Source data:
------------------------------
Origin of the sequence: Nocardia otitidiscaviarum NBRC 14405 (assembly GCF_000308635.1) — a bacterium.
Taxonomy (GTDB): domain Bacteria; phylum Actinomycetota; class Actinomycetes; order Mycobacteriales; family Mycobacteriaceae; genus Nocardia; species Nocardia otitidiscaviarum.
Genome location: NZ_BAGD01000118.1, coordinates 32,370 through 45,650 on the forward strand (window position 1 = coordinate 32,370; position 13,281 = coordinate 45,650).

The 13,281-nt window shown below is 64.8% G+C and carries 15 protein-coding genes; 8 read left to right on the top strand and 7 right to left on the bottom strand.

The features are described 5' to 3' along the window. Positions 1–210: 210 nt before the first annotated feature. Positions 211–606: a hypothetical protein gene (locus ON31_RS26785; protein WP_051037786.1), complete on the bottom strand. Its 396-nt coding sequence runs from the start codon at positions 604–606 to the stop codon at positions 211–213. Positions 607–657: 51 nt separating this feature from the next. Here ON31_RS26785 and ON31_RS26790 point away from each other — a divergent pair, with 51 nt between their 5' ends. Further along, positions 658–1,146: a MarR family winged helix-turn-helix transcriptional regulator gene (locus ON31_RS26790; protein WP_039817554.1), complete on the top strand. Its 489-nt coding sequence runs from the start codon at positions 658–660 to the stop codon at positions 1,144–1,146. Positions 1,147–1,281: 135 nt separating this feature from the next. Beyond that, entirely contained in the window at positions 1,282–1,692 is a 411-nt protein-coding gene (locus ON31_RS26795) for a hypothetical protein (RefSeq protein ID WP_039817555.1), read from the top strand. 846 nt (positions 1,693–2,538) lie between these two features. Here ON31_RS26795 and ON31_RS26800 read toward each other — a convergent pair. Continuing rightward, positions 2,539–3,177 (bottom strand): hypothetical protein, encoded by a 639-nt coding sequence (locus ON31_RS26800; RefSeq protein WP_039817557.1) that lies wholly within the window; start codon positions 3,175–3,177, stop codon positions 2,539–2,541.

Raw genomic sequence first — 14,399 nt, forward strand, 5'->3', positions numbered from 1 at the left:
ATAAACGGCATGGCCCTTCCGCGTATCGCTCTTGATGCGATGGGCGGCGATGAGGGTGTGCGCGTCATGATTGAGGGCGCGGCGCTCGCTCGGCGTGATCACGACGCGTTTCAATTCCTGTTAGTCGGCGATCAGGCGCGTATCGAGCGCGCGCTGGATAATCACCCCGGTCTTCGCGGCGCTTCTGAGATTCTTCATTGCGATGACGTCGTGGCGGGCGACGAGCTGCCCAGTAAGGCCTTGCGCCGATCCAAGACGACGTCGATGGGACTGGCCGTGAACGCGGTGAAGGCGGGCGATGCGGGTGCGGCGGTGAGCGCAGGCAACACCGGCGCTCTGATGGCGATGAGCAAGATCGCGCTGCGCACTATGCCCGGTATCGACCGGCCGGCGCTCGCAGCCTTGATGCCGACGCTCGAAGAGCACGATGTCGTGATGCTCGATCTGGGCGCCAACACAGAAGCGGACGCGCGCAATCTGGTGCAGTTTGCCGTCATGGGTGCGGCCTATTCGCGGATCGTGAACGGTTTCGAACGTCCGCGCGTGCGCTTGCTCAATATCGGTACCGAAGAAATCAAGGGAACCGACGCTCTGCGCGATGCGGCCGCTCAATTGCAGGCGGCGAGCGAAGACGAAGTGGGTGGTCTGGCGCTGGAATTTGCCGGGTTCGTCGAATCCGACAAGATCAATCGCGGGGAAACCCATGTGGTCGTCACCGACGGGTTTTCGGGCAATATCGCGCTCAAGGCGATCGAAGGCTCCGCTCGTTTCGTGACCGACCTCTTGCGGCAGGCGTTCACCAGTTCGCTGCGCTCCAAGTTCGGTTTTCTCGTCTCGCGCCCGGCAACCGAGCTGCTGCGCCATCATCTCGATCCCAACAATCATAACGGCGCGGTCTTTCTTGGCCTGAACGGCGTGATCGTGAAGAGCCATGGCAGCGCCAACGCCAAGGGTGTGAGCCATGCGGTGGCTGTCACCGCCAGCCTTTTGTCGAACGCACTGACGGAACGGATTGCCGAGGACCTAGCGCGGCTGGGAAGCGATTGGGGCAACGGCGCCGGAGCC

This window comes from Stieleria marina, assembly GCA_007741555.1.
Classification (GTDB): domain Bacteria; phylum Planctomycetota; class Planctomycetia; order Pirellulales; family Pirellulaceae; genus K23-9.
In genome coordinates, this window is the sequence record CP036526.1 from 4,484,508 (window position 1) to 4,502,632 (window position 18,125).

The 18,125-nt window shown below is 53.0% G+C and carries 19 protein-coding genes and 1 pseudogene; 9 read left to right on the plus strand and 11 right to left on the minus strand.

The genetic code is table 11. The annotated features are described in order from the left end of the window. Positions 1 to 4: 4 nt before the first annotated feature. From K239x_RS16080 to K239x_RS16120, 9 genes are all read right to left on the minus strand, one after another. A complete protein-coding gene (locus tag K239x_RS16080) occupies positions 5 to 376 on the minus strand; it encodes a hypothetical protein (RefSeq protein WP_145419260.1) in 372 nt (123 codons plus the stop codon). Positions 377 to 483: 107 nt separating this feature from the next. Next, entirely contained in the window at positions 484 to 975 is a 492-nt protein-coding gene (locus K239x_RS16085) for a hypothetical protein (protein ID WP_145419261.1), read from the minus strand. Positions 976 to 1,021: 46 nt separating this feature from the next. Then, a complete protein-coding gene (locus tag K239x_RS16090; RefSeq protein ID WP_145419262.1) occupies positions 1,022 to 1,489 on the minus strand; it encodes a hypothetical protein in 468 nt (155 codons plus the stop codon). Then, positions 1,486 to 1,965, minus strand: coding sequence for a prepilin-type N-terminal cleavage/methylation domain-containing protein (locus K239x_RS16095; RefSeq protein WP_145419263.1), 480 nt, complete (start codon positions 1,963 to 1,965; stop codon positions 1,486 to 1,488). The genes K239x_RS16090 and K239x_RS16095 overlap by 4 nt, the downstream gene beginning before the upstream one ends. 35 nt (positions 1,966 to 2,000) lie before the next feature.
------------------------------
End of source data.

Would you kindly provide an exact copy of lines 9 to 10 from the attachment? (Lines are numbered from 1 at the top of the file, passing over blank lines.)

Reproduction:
Classification (GTDB): domain Bacteria; phylum Planctomycetota; class Planctomycetia; order Pirellulales; family Pirellulaceae; genus K23-9.
In genome coordinates, this window is the sequence record CP036526.1 from 4,484,508 (window position 1) to 4,502,632 (window position 18,125).